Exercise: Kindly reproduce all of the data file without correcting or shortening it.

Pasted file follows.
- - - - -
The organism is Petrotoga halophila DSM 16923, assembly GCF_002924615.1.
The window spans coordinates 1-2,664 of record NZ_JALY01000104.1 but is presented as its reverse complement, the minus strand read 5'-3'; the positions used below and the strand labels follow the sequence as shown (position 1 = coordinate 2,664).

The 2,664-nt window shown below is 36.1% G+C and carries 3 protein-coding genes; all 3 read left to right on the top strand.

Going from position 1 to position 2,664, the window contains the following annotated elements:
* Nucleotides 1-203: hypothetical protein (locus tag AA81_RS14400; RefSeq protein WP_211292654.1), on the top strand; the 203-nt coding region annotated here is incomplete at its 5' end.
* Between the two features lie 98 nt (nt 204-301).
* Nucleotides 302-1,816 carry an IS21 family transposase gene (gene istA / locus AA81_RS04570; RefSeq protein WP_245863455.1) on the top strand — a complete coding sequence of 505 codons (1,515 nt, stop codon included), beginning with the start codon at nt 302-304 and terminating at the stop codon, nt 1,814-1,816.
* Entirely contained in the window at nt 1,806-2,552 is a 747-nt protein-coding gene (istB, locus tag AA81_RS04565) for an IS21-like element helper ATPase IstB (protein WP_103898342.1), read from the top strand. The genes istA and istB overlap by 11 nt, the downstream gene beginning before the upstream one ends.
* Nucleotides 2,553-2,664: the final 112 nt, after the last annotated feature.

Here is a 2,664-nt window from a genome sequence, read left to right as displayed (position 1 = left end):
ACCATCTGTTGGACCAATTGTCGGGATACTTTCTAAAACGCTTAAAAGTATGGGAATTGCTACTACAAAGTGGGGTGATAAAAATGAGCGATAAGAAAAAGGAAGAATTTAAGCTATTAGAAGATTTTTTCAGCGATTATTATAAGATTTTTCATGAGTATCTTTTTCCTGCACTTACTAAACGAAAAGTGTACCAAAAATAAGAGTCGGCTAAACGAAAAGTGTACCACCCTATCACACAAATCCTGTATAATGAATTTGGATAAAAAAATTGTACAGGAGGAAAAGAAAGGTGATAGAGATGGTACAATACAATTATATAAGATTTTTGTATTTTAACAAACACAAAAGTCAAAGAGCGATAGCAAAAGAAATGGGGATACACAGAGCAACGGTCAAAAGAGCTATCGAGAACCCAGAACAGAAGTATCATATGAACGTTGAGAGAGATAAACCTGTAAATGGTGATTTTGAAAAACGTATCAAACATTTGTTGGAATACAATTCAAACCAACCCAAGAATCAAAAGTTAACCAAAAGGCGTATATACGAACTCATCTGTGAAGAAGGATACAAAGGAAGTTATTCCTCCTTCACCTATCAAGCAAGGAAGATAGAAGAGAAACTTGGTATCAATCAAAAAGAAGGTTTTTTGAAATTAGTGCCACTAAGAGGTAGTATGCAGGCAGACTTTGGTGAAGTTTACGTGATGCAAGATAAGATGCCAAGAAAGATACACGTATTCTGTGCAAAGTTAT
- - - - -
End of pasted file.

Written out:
The organism is Petrotoga halophila DSM 16923, assembly GCF_002924615.1.
The window spans coordinates 1-2,664 of record NZ_JALY01000104.1 but is presented as its reverse complement, the minus strand read 5'-3'; the positions used below and the strand labels follow the sequence as shown (position 1 = coordinate 2,664).

The 2,664-nt window shown below is 36.1% G+C and carries 3 protein-coding genes; all 3 read left to right on the top strand.

Going from position 1 to position 2,664, the window contains the following annotated elements:
* Nucleotides 1-203: hypothetical protein (locus tag AA81_RS14400; RefSeq protein WP_211292654.1), on the top strand; the 203-nt coding region annotated here is incomplete at its 5' end.
* Between the two features lie 98 nt (nt 204-301).
* Nucleotides 302-1,816 carry an IS21 family transposase gene (gene istA / locus AA81_RS04570; RefSeq protein WP_245863455.1) on the top strand — a complete coding sequence of 505 codons (1,515 nt, stop codon included), beginning with the start codon at nt 302-304 and terminating at the stop codon, nt 1,814-1,816.
* Entirely contained in the window at nt 1,806-2,552 is a 747-nt protein-coding gene (istB, locus tag AA81_RS04565) for an IS21-like element helper ATPase IstB (protein WP_103898342.1), read from the top strand. The genes istA and istB overlap by 11 nt, the downstream gene beginning before the upstream one ends.
* Nucleotides 2,553-2,664: the final 112 nt, after the last annotated feature.

Here is a 2,664-nt window from a genome sequence, read left to right as displayed (position 1 = left end):
ACCATCTGTTGGACCAATTGTCGGGATACTTTCTAAAACGCTTAAAAGTATGGGAATTGCTACTACAAAGTGGGGTGATAAAAATGAGCGATAAGAAAAAGGAAGAATTTAAGCTATTAGAAGATTTTTTCAGCGATTATTATAAGATTTTTCATGAGTATCTTTTTCCTGCACTTACTAAACGAAAAGTGTACCAAAAATAAGAGTCGGCTAAACGAAAAGTGTACCACCCTATCACACAAATCCTGTATAATGAATTTGGATAAAAAAATTGTACAGGAGGAAAAGAAAGGTGATAGAGATGGTACAATACAATTATATAAGATTTTTGTATTTTAACAAACACAAAAGTCAAAGAGCGATAGCAAAAGAAATGGGGATACACAGAGCAACGGTCAAAAGAGCTATCGAGAACCCAGAACAGAAGTATCATATGAACGTTGAGAGAGATAAACCTGTAAATGGTGATTTTGAAAAACGTATCAAACATTTGTTGGAATACAATTCAAACCAACCCAAGAATCAAAAGTTAACCAAAAGGCGTATATACGAACTCATCTGTGAAGAAGGATACAAAGGAAGTTATTCCTCCTTCACCTATCAAGCAAGGAAGATAGAAGAGAAACTTGGTATCAATCAAAAAGAAGGTTTTTTGAAATTAGTGCCACTAAGAGGTAGTATGCAGGCAGACTTTGGTGAAGTTTACGTGATGCAAGATAAGATGCCAAGAAAGATACACGTATTCTGTGCAAAGTTAT